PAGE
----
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Find out more about American accents and associated stereotypes that come with them.
If you have an accent, there’s no doubt you are aware of some preconceptions about the way you speak. This is especially true if you have a strong accent which is highly noticeable. It adds to your character and makes up who you are, but it also comes with these hidden assumptions built on years of cultural conversation and exchange.
What you may not necessarily realise, is that even those with a neutral accent make a subconscious impression on their audience. Neutral English (RP), for example, tends to come with the assumption a person is financially well-off. The American accent also comes with its own set of assumptions and rules. Whilst here in the UK, we might not necessarily detect the difference between American accents, in America, there’s a lot in an accent and assumptions about the most neutral, and the strongest versions of it:
Some American Accents & Their Associated Preconceptions
General American has only been ‘official’ since the mid 1920’s but it is still disputed as to which accent is considered general. Apparently, the distinguishing features of this accent are that you can’t place a person’s origin within America, which is what makes the accent neutral. This accent, largely used by the media in America and is known as ‘newscasters voice’, is associated with being white, upper class, privileged and male.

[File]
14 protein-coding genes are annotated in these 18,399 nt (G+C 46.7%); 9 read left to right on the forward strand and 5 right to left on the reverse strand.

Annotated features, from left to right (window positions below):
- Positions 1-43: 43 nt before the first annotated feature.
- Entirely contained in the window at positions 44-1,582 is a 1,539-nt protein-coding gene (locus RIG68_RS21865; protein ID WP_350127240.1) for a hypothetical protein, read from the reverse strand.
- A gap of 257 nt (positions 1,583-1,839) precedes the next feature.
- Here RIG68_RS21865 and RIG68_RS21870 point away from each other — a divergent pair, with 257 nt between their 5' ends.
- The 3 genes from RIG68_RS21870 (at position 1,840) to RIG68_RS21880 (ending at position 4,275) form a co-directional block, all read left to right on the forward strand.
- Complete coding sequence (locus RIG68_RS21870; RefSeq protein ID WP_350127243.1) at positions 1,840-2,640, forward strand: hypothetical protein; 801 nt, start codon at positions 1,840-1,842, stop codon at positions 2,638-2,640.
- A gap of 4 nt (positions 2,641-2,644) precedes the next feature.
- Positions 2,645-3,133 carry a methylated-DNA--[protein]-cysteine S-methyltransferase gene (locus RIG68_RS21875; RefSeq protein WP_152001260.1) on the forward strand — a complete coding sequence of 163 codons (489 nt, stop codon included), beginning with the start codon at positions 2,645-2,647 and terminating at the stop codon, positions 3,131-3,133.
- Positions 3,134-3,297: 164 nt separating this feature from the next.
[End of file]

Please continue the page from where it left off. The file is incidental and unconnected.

The Southern American accent is associated with being uneducated, ‘hillbilly’, lacking in social skills and abilities. Obviously this is unfounded and incorrect, but remains a long standing assumption about this accent across America, and in any part of the world exposed to the film industry.
The New York accent has a negative set of preconceptions attached to it. It can be associated with criminals, thugs, mobsters and gang culture. This is namely because of it being used in films and TV series where the accent is pointedly used for those types of characters.
The Wisconsin accent has a lot of assumptions attached to it, many of which are hated by those from the area. It can be associated with a love of cheese and dairy farms, country music and hunting. Mostly, those from the area hate the exaggerated versions of the accents heard regularly.
The Minnesota accent has been made famous by films and programmes like Fargo. The accent presented as Minnesotan is thought to be deeply offensive and incorrect, and yet it is commonly the only representation of the area seen in the media and on TV. The assumptions associated with it are that the person is slightly lacking in intelligence. Of course, this is an unfounded representation of people from this part of America.
The Boston accent is associated with being brash, loud, unintelligent and generally, not a very nice person. This is unfounded,and tends to be based around a certain aspect of society within the Boston area.
“I think we are wise, we English speakers, to savour accents. They teach us things about our own tongue.”ANNE RICE, MERRICK
It is interesting to learn about American accents, and imperative if you plan on using an American accent in any media, training or marketing you do. Stereotypes are unfounded, but they do exist, and realistically an American voiceover, even a neutral American voiceover, can have an impact on any message you’re putting out there as a business. If you’re looking to find out more, speak to the voiceover experts at matinee.co.uk.
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